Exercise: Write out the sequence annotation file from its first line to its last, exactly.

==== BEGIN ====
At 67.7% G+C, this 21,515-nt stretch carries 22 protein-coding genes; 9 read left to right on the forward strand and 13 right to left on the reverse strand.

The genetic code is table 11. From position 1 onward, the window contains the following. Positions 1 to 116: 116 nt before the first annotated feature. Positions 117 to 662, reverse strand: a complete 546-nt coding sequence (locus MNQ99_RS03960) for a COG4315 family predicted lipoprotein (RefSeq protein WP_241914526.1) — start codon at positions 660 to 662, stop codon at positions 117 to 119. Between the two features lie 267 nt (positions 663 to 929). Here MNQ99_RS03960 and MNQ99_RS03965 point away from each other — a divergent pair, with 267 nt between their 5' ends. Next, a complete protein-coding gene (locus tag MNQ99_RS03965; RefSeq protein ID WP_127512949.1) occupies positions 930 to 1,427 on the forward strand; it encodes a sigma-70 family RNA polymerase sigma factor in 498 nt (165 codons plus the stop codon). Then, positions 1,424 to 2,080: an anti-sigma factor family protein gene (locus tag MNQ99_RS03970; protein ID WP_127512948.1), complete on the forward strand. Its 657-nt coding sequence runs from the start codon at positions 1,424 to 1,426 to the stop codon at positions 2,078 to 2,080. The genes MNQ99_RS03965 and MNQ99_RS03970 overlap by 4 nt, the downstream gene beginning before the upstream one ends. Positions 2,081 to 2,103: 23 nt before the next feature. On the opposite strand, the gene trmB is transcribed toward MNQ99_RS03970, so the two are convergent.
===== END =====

At 67.7% G+C, this 21,515-nt stretch carries 22 protein-coding genes; 9 read left to right on the forward strand and 13 right to left on the reverse strand.

The genetic code is table 11. From position 1 onward, the window contains the following. Positions 1 to 116: 116 nt before the first annotated feature. Positions 117 to 662, reverse strand: a complete 546-nt coding sequence (locus MNQ99_RS03960) for a COG4315 family predicted lipoprotein (RefSeq protein WP_241914526.1) — start codon at positions 660 to 662, stop codon at positions 117 to 119. Between the two features lie 267 nt (positions 663 to 929). Here MNQ99_RS03960 and MNQ99_RS03965 point away from each other — a divergent pair, with 267 nt between their 5' ends. Next, a complete protein-coding gene (locus tag MNQ99_RS03965; RefSeq protein ID WP_127512949.1) occupies positions 930 to 1,427 on the forward strand; it encodes a sigma-70 family RNA polymerase sigma factor in 498 nt (165 codons plus the stop codon). Then, positions 1,424 to 2,080: an anti-sigma factor family protein gene (locus tag MNQ99_RS03970; protein ID WP_127512948.1), complete on the forward strand. Its 657-nt coding sequence runs from the start codon at positions 1,424 to 1,426 to the stop codon at positions 2,078 to 2,080. The genes MNQ99_RS03965 and MNQ99_RS03970 overlap by 4 nt, the downstream gene beginning before the upstream one ends. Positions 2,081 to 2,103: 23 nt before the next feature. On the opposite strand, the gene trmB is transcribed toward MNQ99_RS03970, so the two are convergent.